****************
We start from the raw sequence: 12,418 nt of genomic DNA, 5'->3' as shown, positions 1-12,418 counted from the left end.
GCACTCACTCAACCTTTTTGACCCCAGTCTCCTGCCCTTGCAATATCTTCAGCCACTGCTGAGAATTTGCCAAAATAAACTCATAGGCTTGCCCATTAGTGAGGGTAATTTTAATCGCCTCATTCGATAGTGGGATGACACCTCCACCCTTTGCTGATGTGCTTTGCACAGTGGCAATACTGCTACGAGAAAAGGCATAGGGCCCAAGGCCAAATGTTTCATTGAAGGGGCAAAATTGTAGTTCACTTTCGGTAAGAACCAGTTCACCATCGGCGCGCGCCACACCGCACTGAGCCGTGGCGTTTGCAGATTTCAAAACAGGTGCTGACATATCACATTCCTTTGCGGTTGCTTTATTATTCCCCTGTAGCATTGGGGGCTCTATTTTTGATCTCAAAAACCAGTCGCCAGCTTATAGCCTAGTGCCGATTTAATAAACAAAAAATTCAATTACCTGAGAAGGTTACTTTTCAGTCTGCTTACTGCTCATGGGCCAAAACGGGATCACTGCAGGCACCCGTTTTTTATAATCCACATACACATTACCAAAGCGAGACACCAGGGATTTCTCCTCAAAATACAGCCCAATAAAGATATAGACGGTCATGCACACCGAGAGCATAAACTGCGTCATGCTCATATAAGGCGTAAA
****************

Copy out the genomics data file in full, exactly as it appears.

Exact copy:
We start from the raw sequence: 12,418 nt of genomic DNA, 5'->3' as shown, positions 1-12,418 counted from the left end.
GCACTCACTCAACCTTTTTGACCCCAGTCTCCTGCCCTTGCAATATCTTCAGCCACTGCTGAGAATTTGCCAAAATAAACTCATAGGCTTGCCCATTAGTGAGGGTAATTTTAATCGCCTCATTCGATAGTGGGATGACACCTCCACCCTTTGCTGATGTGCTTTGCACAGTGGCAATACTGCTACGAGAAAAGGCATAGGGCCCAAGGCCAAATGTTTCATTGAAGGGGCAAAATTGTAGTTCACTTTCGGTAAGAACCAGTTCACCATCGGCGCGCGCCACACCGCACTGAGCCGTGGCGTTTGCAGATTTCAAAACAGGTGCTGACATATCACATTCCTTTGCGGTTGCTTTATTATTCCCCTGTAGCATTGGGGGCTCTATTTTTGATCTCAAAAACCAGTCGCCAGCTTATAGCCTAGTGCCGATTTAATAAACAAAAAATTCAATTACCTGAGAAGGTTACTTTTCAGTCTGCTTACTGCTCATGGGCCAAAACGGGATCACTGCAGGCACCCGTTTTTTATAATCCACATACACATTACCAAAGCGAGACACCAGGGATTTCTCCTCAAAATACAGCCCAATAAAGATATAGACGGTCATGCACACCGAGAGCATAAACTGCGTCATGCTCATATAAGGCGTAAA